She has been the Senshi of Time and Space for so long, she has become it, a very embodiment, and Seiya wonders if he will ever be comfortable in her company again. Her hair is bundled roughly at the nap of her neck, long strands trailing over her shoulder and back. She wears soft, loose clothing in grey and blue – colours that blend in seamlessly with her hollow, blank apartment.

She finally meets his gaze, and there is a ghost of a smile resting on her lips, as she uncurls from the chair, setting her cup down. She offers him food, which he declines, and tea, which he accepts, just to fill the silence with motion and action.

He's always had a bad habit of talking to himself, and now is not different. He does it under his breath, arguing with himself, commiserating with himself, as she brings him a cup of tea, an amused smile on her face.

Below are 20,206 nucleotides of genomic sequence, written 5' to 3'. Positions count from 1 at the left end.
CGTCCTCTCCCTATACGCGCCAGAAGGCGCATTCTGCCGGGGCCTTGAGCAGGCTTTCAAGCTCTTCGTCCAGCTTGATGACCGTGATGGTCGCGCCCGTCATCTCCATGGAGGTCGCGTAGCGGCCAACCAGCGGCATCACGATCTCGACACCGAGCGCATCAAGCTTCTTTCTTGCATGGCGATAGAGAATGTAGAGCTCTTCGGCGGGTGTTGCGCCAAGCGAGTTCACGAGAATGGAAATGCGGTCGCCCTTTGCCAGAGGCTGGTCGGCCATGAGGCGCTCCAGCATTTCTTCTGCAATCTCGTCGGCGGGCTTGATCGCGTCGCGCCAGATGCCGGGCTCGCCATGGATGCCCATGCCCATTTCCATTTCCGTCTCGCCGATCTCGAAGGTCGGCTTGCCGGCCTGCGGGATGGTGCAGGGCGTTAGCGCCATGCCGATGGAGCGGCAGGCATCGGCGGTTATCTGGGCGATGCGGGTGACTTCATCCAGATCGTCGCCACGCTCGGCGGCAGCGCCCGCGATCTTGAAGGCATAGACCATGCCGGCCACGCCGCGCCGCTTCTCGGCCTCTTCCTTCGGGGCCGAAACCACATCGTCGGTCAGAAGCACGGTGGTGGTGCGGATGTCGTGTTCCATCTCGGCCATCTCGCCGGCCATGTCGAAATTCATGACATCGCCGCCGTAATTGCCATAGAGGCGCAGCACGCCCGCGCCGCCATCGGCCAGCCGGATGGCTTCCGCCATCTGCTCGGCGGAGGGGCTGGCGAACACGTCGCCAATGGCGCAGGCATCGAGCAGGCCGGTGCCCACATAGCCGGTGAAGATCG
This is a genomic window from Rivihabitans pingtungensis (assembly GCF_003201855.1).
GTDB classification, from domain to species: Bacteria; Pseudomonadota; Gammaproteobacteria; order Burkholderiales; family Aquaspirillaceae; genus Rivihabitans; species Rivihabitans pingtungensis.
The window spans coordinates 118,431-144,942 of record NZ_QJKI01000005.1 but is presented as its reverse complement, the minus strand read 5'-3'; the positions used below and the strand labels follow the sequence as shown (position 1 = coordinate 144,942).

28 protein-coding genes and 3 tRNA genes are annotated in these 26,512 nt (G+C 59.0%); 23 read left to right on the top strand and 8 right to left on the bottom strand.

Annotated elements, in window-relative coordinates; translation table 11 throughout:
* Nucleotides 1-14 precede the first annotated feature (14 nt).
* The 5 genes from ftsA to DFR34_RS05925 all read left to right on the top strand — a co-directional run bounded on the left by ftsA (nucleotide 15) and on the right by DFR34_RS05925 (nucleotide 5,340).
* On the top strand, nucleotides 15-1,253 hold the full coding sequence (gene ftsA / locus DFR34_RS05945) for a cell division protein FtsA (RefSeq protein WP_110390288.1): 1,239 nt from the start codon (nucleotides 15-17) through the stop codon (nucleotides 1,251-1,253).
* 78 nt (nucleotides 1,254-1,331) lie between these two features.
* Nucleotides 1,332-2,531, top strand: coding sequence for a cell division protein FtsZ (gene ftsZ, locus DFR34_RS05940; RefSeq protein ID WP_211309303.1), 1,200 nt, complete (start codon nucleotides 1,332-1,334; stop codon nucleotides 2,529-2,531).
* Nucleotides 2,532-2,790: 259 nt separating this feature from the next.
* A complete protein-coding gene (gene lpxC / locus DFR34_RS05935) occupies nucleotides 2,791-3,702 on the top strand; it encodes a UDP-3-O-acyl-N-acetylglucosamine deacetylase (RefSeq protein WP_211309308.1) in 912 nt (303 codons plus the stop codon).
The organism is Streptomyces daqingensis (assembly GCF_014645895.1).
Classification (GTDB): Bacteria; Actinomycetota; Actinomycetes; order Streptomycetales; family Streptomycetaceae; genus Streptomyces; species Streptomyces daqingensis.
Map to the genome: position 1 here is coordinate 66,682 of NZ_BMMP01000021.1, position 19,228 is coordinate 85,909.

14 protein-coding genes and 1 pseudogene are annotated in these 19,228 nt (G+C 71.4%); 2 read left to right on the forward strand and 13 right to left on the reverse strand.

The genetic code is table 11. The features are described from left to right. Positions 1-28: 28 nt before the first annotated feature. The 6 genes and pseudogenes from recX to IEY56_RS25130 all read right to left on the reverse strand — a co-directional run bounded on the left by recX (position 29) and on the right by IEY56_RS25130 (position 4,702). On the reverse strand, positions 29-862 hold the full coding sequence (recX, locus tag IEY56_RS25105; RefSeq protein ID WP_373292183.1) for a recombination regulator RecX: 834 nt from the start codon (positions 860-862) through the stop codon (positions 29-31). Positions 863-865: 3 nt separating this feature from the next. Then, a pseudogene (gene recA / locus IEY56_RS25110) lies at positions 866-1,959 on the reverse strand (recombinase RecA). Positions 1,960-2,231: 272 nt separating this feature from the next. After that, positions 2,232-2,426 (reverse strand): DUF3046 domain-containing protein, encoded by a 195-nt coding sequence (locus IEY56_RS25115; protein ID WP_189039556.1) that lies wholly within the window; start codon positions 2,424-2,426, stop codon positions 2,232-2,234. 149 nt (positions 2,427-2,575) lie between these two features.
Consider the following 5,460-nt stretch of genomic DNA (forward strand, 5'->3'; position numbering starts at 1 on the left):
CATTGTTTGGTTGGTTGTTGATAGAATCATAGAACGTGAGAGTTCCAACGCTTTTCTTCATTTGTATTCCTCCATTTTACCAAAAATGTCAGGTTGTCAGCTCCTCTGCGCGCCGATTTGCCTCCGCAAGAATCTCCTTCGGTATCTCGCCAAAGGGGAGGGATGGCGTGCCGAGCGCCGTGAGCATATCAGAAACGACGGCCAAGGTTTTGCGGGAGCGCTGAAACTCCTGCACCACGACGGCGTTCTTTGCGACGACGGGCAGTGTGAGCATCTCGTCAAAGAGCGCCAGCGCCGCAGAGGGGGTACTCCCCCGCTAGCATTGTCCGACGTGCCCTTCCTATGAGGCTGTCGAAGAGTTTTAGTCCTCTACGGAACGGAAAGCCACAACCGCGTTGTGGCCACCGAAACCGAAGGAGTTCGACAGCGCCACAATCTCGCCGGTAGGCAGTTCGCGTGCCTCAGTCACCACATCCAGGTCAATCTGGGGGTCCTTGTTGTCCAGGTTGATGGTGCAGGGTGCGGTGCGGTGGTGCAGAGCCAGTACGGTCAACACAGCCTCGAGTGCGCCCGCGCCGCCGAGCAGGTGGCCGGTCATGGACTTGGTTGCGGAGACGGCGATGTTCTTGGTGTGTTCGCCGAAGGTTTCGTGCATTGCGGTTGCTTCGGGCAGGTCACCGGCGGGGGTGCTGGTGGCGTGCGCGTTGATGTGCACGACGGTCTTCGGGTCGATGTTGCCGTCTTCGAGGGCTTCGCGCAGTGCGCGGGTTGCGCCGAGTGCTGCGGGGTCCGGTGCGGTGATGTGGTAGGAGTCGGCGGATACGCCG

"I hate this," he finally admits, and she stirs her tea, her head on one side.

"Hate what?" she asks, and he thumps his mug to the table.

"That she ended up with him," he admits, and the bitterness is almost a real thing, in the room with him, and it is foul and humiliating but also okay, because there is no wariness, no anger on her face like the others when he gets too close to insulting the prince or princess. Just thoughtfulness.

"Don't you?" he presses, and he doesn't know what he wants from her, truly; not to insult Usagi, no. Perhaps some vitriol towards Fate herself? No one ever mentioned the string of broken, discarded hearts destined love leaves in its path.